hurry


From The Collaborative International Dictionary of English v.0.48:

Hurry \Hur"ry\, v. i.
   To move or act with haste; to proceed with celerity or
   precipitation; as, let us hurry.
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   To hurry up, to make haste. [Colloq.]
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From The Collaborative International Dictionary of English v.0.48:

Hurry \Hur"ry\, n.
   The act of hurrying in motion or business; pressure; urgency;
   bustle; confusion.
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         Ambition raises a tumult in the soul, it inflames the
         mind, and puts into a violent hurry of thought.
                                                  --Addison.

   Syn: Haste; speed; dispatch. See Haste.
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From The Collaborative International Dictionary of English v.0.48:

Hurry \Hur"ry\, v. t. [imp. & p. p. Hurried; p. pr. & vb. n.
   Hurrying.] [OE. horien; cf. OSw. hurra to whirl round,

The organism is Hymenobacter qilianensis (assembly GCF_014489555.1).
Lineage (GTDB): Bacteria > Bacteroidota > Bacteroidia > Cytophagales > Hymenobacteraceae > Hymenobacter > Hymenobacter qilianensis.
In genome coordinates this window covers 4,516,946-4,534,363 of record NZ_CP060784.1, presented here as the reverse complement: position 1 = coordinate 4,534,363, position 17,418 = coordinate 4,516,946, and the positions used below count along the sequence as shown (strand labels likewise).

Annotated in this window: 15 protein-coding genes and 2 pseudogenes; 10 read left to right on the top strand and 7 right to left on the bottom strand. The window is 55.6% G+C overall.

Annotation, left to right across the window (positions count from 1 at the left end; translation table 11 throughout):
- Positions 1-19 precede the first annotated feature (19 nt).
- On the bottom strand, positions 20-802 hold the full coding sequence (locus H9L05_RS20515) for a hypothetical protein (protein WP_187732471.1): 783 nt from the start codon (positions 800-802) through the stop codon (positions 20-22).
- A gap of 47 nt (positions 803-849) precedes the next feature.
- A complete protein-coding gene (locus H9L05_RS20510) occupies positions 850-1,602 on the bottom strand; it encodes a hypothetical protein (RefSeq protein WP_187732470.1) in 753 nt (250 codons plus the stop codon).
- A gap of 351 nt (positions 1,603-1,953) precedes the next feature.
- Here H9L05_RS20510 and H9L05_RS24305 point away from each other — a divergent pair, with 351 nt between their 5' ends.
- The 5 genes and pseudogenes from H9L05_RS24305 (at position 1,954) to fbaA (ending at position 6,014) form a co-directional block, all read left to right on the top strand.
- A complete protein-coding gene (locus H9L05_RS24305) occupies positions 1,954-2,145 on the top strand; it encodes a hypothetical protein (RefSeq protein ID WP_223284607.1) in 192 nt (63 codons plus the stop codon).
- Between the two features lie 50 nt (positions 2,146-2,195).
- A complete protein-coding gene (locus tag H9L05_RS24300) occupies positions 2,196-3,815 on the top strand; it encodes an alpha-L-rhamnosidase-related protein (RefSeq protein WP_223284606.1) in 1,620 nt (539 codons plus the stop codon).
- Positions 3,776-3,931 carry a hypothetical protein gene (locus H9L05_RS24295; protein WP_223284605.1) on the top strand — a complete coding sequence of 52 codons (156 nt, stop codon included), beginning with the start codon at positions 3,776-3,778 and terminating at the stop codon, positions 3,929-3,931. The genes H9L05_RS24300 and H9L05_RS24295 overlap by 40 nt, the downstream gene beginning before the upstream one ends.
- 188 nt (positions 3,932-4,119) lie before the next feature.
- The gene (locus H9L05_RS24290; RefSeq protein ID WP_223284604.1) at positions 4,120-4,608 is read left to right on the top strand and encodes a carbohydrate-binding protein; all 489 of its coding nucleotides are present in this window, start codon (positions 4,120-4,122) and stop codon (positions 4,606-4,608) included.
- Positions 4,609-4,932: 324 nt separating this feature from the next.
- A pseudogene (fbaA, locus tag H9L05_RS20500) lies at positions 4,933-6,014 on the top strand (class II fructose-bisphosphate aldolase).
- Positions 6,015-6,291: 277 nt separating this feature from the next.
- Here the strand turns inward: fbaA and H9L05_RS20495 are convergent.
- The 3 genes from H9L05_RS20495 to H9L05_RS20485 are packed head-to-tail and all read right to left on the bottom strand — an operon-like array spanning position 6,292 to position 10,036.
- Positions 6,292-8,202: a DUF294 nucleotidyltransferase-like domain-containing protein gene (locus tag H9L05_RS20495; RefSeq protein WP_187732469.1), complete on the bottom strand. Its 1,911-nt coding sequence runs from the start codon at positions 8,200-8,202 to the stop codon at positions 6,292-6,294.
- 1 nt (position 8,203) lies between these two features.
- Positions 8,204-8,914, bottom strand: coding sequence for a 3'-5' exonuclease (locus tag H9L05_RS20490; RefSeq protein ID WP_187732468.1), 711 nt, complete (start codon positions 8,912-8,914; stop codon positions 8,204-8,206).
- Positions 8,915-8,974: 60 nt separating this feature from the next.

dial. Sw. hurr great haste, Dan. hurre to buzz, Icel. hurr
   hurly-burly, MHG. hurren to hurry, and E. hurr, whir to
   hurry; all prob. of imitative origin.]
   1. To hasten; to impel to greater speed; to urge on.
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            Impetuous lust hurries him on.        --South.
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            They hurried him abroad a bark.       --Shak.
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   2. To impel to precipitate or thoughtless action; to urge to
      confused or irregular activity.
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            And wild amazement hurries up and down
            The little number of your doubtful friends. --Shak.
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   3. To cause to be done quickly.

   Syn: To hasten; precipitate; expedite; quicken; accelerate;
        urge.
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